FILE- In this file photo taken on Tuesday, June 11, 2019, Prominent Russian investigative journalist Ivan Golunov, leaves a Investigative Committee building in Moscow, Russia. Russia's Investigative Committee on Wednesday detained five former police officers involved in a controversial drug arrest of a prominent investigative journalist last year. Ivan Golunov, 37, was arrested in June 2019 in Moscow on drug-dealing charges he rejected as a sham. (AP Photo/Pavel Golovkin, File)

Russia arrests 5 ex-police in reporter's planted drugs case

January 29, 2020 - 6:23 am

MOSCOW (AP) — Russia's Investigative Committee on Wednesday detained five former police officers involved in a controversial drug arrest of a prominent investigative journalist last year and said they will be charged with fabricating evidence.

Ivan Golunov, 37, was arrested in June 2019 in Moscow on drug-dealing charges that he rejected as a sham. The journalist argued the drugs found in his backpack and his apartment were planted by the police in revenge for his investigations of corruption in Moscow's law enforcement community.

Several days of mass protests in Russia's capital erupted following his arrest before the charges against Golunov were dropped as the Russian government admitted there was no evidence to support them. Golunov and his colleagues from the independent Meduza online outlet vowed to bring those who orchestrated the arrest to justice.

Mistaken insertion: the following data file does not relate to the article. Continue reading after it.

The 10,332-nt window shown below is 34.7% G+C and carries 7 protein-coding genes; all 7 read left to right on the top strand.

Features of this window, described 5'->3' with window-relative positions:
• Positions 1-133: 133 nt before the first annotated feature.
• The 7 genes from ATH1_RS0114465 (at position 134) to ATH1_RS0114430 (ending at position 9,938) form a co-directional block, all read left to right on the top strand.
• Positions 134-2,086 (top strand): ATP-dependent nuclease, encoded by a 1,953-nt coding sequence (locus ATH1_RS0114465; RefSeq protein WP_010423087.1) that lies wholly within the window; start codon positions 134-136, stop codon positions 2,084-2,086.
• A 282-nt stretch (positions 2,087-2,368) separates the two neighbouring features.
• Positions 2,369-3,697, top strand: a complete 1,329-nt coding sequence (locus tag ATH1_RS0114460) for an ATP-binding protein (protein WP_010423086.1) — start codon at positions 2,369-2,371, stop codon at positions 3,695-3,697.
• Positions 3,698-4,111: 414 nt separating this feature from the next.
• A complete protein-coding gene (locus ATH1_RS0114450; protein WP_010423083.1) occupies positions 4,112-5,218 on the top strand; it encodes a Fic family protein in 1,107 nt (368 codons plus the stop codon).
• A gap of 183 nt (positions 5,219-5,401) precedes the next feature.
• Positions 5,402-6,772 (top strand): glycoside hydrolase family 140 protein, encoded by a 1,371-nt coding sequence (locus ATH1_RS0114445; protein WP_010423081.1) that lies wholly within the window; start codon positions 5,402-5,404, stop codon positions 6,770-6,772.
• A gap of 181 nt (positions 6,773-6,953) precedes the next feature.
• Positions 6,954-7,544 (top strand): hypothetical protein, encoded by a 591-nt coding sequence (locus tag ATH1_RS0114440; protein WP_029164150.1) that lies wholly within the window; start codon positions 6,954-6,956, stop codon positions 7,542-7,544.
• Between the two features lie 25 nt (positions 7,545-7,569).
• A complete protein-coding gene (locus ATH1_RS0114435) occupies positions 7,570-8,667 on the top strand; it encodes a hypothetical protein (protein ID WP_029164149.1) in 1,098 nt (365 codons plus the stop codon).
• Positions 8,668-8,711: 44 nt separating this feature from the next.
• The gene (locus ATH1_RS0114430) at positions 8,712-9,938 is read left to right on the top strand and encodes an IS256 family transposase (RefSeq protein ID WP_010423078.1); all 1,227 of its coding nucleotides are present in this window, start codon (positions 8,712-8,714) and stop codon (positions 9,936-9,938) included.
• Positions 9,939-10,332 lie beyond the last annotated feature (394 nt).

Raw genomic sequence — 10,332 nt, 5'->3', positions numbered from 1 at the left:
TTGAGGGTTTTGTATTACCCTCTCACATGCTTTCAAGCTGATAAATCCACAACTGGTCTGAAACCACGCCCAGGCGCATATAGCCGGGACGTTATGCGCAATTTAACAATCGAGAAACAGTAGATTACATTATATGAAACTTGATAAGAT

Committee spokeswoman Svetlana Petrenko told reporters on Wednesday the officers “illegally acquired, stored and transported" the drugs in order to plant them on Golunov, “with the goal of unlawfully prosecuting” the journalist.

Wednesday's detentions came almost seven months after Golunov was released and a probe was launched into his arrest.

Golunov has repeatedly complained about the police stalling the investigation. In November, the journalist sued the police for “lack of action” in the case, but to no avail. At the same time his lawyers discovered the investigation was classified as secret, something police in Russia rarely do when it comes to criminal cases that don't involve state secrets.

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